How did you select cities visited?
I traced a route [from Toronto] to the big deli cities. I knew I had to go to LA and Miami and Chicago, but in this given time, where could I realistically go? There’s only so much room for so many chapters and so many places. And I didn’t want to go to a place that would then have to be cut entirely or whittled down so much. It was never meant to be just a guide to the deli. It was meant to be a story of the business and each place had to tell an element of that story. Too many places would have been quite repetitive.
The book is very user-friendly with its listing of delis in many cities. Did you intentionally make it so?
There was always going to be a practical aspect to [the project]. Telling the story of the places I went and what I ate was always going to be enticing people to go to these places. Part of it was raising awareness that these places exist. There are a lot of people in Chicago who don’t know about Manny’s or Kaufman’s … people who didn’t grow up in the community.
But the food always had to tell a specific story about the business and the place in the community. It had to relate back into it. Take the Reuben Strudel at Kaufman’s, for example. It wasn’t just that it was good; it was that they were trying to do something different, taking chances, trying to experiment. The same way that the corned beef [at Manny’s] is that family’s legacy, how the flavor of that came from the way the Raskins run the restaurant.
Why do you think people keep coming back to the deli?
The great Jewish delis provide an experience that’s unique and tastier than any sort of sandwich shop. You come here and the owner will see you, and the owner is making sure that the latkes are being made in a certain way, and it’s not a premade mix they get from a box. There are guys in the basement peeling potatoes by hand. It’s crazy! But that’s what makes it delicious. And you get a mix of people in a [deli]. Look around, it’s a total cross section of Chicago, and you don’t really get that in other places.
What struck you about Chicago when you were here researching the book?
Chicago is a great deli town. Not a lot of people, even within the community, know about that. Go out, taste them and dig around – find the great delis.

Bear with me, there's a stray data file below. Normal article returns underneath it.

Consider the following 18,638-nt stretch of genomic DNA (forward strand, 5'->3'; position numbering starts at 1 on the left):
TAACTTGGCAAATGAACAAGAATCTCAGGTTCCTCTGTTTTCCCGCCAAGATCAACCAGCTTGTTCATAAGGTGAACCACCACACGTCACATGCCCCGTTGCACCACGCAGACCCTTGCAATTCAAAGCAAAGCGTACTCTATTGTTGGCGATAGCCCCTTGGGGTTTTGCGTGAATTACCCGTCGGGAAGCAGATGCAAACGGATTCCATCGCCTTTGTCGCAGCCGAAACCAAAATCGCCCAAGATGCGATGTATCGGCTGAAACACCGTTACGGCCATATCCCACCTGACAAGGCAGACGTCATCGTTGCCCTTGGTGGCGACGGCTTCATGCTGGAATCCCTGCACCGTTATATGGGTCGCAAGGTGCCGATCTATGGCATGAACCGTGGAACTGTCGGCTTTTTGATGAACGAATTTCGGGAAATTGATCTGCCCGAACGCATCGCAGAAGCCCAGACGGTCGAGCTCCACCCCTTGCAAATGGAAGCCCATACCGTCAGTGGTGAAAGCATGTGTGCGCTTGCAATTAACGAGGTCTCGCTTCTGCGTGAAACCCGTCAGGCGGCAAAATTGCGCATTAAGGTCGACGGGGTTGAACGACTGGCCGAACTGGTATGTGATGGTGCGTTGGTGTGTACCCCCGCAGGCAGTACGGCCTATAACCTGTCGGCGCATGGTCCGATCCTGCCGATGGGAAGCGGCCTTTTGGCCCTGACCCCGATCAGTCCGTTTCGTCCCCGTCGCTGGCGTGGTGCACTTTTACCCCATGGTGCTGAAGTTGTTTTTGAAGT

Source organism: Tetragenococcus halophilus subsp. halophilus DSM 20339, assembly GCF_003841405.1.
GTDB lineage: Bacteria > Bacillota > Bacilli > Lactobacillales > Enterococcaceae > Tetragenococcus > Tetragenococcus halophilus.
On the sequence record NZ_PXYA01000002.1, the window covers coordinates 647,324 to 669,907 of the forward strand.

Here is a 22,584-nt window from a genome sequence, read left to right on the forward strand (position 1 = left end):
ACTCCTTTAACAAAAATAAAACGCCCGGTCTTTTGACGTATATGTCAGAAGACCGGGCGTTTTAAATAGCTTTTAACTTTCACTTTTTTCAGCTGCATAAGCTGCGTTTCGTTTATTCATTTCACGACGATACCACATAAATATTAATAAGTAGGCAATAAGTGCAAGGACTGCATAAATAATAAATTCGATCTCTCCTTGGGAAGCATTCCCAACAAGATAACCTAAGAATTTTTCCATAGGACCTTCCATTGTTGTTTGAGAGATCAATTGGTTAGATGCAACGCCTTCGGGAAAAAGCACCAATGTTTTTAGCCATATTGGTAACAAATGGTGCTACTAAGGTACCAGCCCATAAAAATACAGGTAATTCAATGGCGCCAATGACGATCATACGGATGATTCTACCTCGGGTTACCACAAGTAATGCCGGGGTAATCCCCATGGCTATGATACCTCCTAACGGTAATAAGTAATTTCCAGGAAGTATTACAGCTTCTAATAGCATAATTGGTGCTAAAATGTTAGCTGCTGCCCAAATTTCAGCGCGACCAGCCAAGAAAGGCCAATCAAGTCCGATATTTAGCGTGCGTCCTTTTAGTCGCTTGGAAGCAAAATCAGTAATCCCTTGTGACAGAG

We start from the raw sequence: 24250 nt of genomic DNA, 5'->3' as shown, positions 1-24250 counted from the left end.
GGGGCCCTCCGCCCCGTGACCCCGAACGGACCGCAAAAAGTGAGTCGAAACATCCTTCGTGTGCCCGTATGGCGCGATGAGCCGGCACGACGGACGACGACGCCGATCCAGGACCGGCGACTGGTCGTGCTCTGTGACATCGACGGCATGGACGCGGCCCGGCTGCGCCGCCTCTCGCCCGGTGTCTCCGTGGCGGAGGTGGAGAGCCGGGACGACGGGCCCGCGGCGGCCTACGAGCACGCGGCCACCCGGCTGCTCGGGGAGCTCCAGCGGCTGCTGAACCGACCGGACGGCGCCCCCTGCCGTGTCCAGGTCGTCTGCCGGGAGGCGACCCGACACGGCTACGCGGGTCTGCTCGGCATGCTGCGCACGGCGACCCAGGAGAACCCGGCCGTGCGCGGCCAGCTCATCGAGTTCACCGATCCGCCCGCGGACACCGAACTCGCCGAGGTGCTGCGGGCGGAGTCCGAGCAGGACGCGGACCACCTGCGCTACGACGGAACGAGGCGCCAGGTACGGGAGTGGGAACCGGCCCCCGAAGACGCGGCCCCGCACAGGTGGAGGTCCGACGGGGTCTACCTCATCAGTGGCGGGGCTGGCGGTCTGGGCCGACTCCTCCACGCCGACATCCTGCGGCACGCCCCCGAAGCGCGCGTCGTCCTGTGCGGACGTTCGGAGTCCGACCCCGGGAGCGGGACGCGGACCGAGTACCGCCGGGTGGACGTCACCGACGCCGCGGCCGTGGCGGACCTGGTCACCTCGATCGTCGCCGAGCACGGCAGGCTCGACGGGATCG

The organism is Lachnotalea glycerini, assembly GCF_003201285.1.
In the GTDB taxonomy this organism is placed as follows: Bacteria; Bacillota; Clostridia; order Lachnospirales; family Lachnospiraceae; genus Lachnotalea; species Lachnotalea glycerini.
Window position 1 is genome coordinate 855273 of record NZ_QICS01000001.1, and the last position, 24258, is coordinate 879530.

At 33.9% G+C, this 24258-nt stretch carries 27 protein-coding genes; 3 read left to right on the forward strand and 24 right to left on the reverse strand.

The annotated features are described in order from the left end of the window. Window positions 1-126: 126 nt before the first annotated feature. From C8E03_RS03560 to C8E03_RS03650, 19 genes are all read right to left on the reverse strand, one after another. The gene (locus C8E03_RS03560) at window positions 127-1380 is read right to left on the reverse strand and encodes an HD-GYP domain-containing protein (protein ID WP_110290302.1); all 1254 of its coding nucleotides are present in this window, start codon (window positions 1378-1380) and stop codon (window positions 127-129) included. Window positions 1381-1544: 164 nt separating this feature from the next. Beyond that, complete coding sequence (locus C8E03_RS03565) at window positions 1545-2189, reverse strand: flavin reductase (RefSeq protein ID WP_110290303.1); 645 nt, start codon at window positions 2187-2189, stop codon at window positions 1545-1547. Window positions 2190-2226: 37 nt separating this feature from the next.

The other element that I think is really interesting is what happened to the kosher meat industry and the Jewish meat industry in Chicago. At one time, this was the place for meat production in the Midwest. You had brands like Vilno, Best Kosher, Sinai and all within the last year, they’re all gone. And that’s tragic. That’s as much a part of the culture as the deli. And it fits right into the deli story.
It’s funny, people are always asking, “how do you reinvent this culture?” in the greater sense of how do you reinvent Jewish culture. A lot of it is going out and trying crazy new things, and a lot of it as well is just going and figuring out how it used to be done, what was important about that and how you could recapture a lot of that spirit.
What’s next for you?
I don’t know yet. There’s not going to be a sequel to this book that’s about “saving more delis” or about the bagel or something. This was a passion project. One story that I wanted to tell and I felt that I told it as best as I could. There’s been talk about a documentary, but nobody’s signed any checks yet. I’ll see what happens.
Student artists draw on personal experiences to respond to Spertus exhibit
Becca Willens explores the influence of the Holocaust in her installation.
Becca Willens respects her roots. Growing up in a small Jewish community in Petoskey, Mich. – where hers was one of five Jewish families in town – Willens learned to cherish community from an early age.
Now a senior studying costume design at Columbia College, Willens translated her understanding of community into an installation displayed at Spertus Museum. The piece is a response to Spertus’ “What Does It Say to You?” exhibit.